Open Access. Powered by Scholars. Published by Universities.®

Social and Behavioral Sciences Commons

Open Access. Powered by Scholars. Published by Universities.®

Review

Louise D'Arcens

Articles 1 - 5 of 5

Full-Text Articles in Social and Behavioral Sciences

Book Review - Theresa Coletti: Mary Magdalene And The Drama Of Saints: Theater, Gender, And Religion In Late Medieval England, Louise D'Arcens Nov 2011

Book Review - Theresa Coletti: Mary Magdalene And The Drama Of Saints: Theater, Gender, And Religion In Late Medieval England, Louise D'Arcens

Louise D'Arcens

Theresa Coletti’s Mary Magdalene and the Drama of Saints is a persuasively argued and rigorously researched study that examines the late medieval English career of medieval Christianity’s “other Mary.” Coletti argues for the significance of the figure of Mary Magdalene within traditions of medieval insular piety dating back to Bede, and more specifically within vernacular East Anglian culture of the fifteenth and early sixteenth centuries. Taking as her main focus the early sixteenthcentury Digby saint play Mary Magdalene, Coletti succeeds in demonstrating the many striking ways in which “late medieval East Anglia’s feminine religious culture and commitment ...


Book Review - Kate Langdon Forhan, The Political Theory Of Christine De Pizan, Louise D'Arcens Nov 2011

Book Review - Kate Langdon Forhan, The Political Theory Of Christine De Pizan, Louise D'Arcens

Louise D'Arcens

Christine de Pizan scholars are familiar with Kate Langdon Forhan’s many valuable contributions to the growing research into Christine’s political writings. In The Political Theory of Christine de Pizan Forhan seeks to bring Christine’s work to the attention of a new audience, political theorists, in order to ensure a place for her within the mainstream history of political theory. In so doing she continues the worthy task already underway in her translation of Christine’s Book of the Body Politic for Cambridge’s Texts in the History of Political Thought series, and her Medieval Political Theory reader ...


Review Of Women In The Middle Ages: An Encyclopedia, 2 Vols, Louise D'Arcens Nov 2011

Review Of Women In The Middle Ages: An Encyclopedia, 2 Vols, Louise D'Arcens

Louise D'Arcens

At the 2003 International Congress at Leeds, a panel posed the question of whether feminist medieval studies can be said today to be "pressing or passé." Far from signalling the obsolescence of feminist investigations into the Middle Ages, the posing of such a question reflects the extent to which feminist scholarship, and in particular the study of medieval women, has consolidated its position within the larger field of Medieval Studies. Similarly, the appearance of a watershed resource such as Women in the Middle Ages: An Encyclopedia is a clear sign not of only how far scholarship on medieval women has ...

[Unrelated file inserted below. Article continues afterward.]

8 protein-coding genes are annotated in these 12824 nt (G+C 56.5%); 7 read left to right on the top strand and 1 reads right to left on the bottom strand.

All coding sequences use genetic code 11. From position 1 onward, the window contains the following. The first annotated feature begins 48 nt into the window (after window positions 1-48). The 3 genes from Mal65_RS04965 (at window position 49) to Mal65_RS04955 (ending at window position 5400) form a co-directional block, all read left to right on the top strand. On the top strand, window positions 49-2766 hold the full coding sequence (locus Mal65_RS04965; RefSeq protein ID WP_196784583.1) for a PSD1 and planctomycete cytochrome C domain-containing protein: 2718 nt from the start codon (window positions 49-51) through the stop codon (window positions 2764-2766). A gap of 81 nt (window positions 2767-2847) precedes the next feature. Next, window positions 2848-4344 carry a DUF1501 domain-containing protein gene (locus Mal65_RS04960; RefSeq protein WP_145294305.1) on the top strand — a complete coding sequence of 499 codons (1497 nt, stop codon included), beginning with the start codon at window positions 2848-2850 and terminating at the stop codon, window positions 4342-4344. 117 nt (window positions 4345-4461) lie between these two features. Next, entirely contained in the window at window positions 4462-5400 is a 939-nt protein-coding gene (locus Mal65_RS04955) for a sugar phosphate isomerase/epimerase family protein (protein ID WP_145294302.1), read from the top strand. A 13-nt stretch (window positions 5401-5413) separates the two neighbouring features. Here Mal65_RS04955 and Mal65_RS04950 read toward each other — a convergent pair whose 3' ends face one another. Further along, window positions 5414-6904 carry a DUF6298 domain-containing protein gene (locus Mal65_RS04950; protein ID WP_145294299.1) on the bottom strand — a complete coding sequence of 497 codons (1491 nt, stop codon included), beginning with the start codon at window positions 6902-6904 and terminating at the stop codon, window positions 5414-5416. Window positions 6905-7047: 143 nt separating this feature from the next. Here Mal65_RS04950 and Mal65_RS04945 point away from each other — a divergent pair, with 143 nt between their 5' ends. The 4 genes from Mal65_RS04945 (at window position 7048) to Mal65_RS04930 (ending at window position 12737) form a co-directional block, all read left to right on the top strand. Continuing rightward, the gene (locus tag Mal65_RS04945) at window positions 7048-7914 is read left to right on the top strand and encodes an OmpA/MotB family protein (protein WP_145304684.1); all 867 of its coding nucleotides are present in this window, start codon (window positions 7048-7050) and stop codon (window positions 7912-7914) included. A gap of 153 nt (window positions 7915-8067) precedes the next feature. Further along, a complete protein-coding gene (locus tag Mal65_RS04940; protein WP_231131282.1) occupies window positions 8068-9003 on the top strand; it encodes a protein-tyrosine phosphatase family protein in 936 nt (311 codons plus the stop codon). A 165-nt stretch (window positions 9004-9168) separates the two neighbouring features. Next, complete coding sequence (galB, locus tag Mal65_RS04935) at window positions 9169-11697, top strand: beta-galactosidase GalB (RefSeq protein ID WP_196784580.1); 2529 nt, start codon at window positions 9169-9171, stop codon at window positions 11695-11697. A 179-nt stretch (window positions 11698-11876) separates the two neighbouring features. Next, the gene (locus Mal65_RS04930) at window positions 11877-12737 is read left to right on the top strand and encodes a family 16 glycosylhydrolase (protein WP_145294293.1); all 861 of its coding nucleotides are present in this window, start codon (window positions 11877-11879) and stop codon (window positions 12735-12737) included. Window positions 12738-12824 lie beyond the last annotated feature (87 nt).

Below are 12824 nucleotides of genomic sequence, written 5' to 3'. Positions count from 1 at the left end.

Book Review, Richard Utz And Tom Shippey (Eds), Medievalism And The Modern World: Essays In Honour Of Leslie Workman, Louise D'Arcens Nov 2011

Book Review, Richard Utz And Tom Shippey (Eds), Medievalism And The Modern World: Essays In Honour Of Leslie Workman, Louise D'Arcens

Louise D'Arcens

As an area of enquiry, the academic study of medievalism has seemed constitutionally, and indeed institutionally, marginal. Neither fish nor fowl, its interdisciplinarity has long consigned it in the eyes of many medievalists to the shadowy realm of para-disciplinarity, seemingly doomed to the task of merely commenting on the work of others. In recent years, however, Anglophone medieval studies has witnessed the growing momentum of what might be called a "medievalist turn". The emergence of numerous studies of the historical and political forces buttressing the emergence of the discipline, along with the biographical studies of Helen Damico and Norman Cantor ...


Book Review - Allison Levy, Widowhood And Visual Culture In Early Modern Europe, Louise D'Arcens Nov 2011

Book Review - Allison Levy, Widowhood And Visual Culture In Early Modern Europe, Louise D'Arcens

Louise D'Arcens

The past decade has witnessed the appearance of a number of excellent edited essay collections dealing with widowhood in the European past, including Louise Mirrer’s Upon My Husband’s Death: Widows in the Literature and Histories of Medieval Europe (1992), Cindy L. Carlson and Angela Jane Weisl’s Constructions of Widowhood and Virginity in the Middle Ages (1999), and Sandra Cavallo and Lyndan Warner’s Widowhood in Medieval and Early Modern Europe (1999). The essays assembled by Allison Levy in Widowhood and Visual Culture in Early Modern Europe offer a distinctive contribution to the existing scholarship, shifting the focus ...